Cannabis Concentrates: A Primer
Last month, a major holiday in the cannabis world came and went – wait, what? If you’re like most Massachusetts medical cannabis patients, July 10 is a day like most others in the middle of the summer. It’s generally hot and humid; a far throw from the idyllic conditions we’re used to on April 20, when all you’ve usually got to worry about is the gentle breeze blowing out your light. However, to a growing subset of the Massachusetts cannabis community, July 10 is quickly becoming just as (if not more) important than 4/20 on the list of canna-centric holidays.
So why 7/10? It’s easy – remove the backslash and flip what you’ve got remaining upside down. What does that spell? OIL! As in Hash oil. July 10 is National Dab Day, celebrating everything to do with cannabis concentrates. For many on the east coast, it’s really no wonder they’ve never heard of this holiday, as compared to what’s happening out west, the market seems to still be in its infancy when it comes to canna concentrate products in general.
What are cannabis concentrates, exactly?
Cannabis concentrates are all made from hash oil which is a concentration of highly potent plant compounds, extracted from cannabis plant material with the focus on extracting cannabinoids and terpenes, the medicinally active substances. There are many methods of extraction, the main difference between the different methods is the choice of preparation. How the hash oil is processed after the extraction determines which type of concentrate it will become. The differences are most apparent in the aesthetics of the final product – despite their similarities in composition. The processes are complex and varied in their scope, but one thing is for sure – the end result is always a superior cannabis experience for the patient. If you’ve never tried concentrates, or if you’re an active concentrate user who wants to learn more about the products they’re using, take a few minutes and give this a read before your next visit to an INSA dispensary.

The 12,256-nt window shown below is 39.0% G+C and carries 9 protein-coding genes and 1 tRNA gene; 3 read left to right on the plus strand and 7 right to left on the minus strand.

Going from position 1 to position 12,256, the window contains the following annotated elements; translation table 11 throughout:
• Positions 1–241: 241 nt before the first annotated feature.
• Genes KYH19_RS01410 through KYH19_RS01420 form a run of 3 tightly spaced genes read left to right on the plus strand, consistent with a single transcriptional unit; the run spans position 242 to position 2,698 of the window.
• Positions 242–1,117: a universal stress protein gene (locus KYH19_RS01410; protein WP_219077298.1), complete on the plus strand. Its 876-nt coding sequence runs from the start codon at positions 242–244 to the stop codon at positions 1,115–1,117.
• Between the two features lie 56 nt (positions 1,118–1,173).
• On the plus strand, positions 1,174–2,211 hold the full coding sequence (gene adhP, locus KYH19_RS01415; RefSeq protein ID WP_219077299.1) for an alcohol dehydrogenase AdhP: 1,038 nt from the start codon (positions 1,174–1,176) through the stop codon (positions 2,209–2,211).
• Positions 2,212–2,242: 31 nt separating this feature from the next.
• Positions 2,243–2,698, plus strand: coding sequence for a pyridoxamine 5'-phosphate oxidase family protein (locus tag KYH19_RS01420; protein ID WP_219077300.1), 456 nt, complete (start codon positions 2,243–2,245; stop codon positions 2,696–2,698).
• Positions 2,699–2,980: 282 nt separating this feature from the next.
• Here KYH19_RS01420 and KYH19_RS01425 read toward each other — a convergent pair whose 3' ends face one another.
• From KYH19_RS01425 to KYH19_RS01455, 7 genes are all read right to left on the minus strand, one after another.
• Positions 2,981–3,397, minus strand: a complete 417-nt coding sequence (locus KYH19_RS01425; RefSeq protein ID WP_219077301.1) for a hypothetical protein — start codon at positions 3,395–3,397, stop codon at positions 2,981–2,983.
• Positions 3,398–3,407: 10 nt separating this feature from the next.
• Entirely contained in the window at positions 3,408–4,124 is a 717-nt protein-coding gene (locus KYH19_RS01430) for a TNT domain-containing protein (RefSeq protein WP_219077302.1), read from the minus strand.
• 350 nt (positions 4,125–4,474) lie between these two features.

Here at INSA, the hash oil used to create wax is extracted from dried and cured cannabis plant material using a hydrocarbon extraction method. Cannabis wax has a crumbly, almost crusty appearance, that can feature a range of hues spanning from opaque mild beige to brighter yellow-orange colors. Some cultivars, including Incense Haze x Chem, produce a wax that appears bright, vibrant yellow. Others, such as Master Kush, yield a far staider shade, resembling more of a mustard color. Cannabis wax can be consumed using concentrate vaporizers as well as in home units such as dab rigs, nectar collectors and as an addition to a flower mix – wax works great sprinkled on top of your bowl or crumbled into a joint. Compared to its cousin shatter, it tends to be easier to work with as it remains fairly stable regardless of ambient temperature.
Cannabis shatter is another member of the concentrate family and is very similar to wax in its extraction method and hash oil raw material it is made from. This comes as a surprise to many, as while cannabis wax has a crumbly (like a cookie) texture, shatter has a glassy, translucent consistency that becomes very hard to work with as it warms up. Shatter should be translucent and has a range of shades from amber to light straw gold, as opposed to wax’s opaque matte range of yellows. Shatter gets its name from its snappy brittle consistency, however it’s important to note that if you ever come across anything with more taffy like of a consistency, it’s because it has a very rich terpene profile. These shatters are referred to as pull and snap. The effects of cannabis shatter are close to what you can expect from wax, and shatter is consumed using the same methods. Unlike the wax, cannabis shatter’s consistency is sensitive to temperature, and has a tendency to become sappy and taffy-like when warmed or, in colder environments, more brittle. Due to this characteristic of shatter, it requires more finesse to manipulate effectively.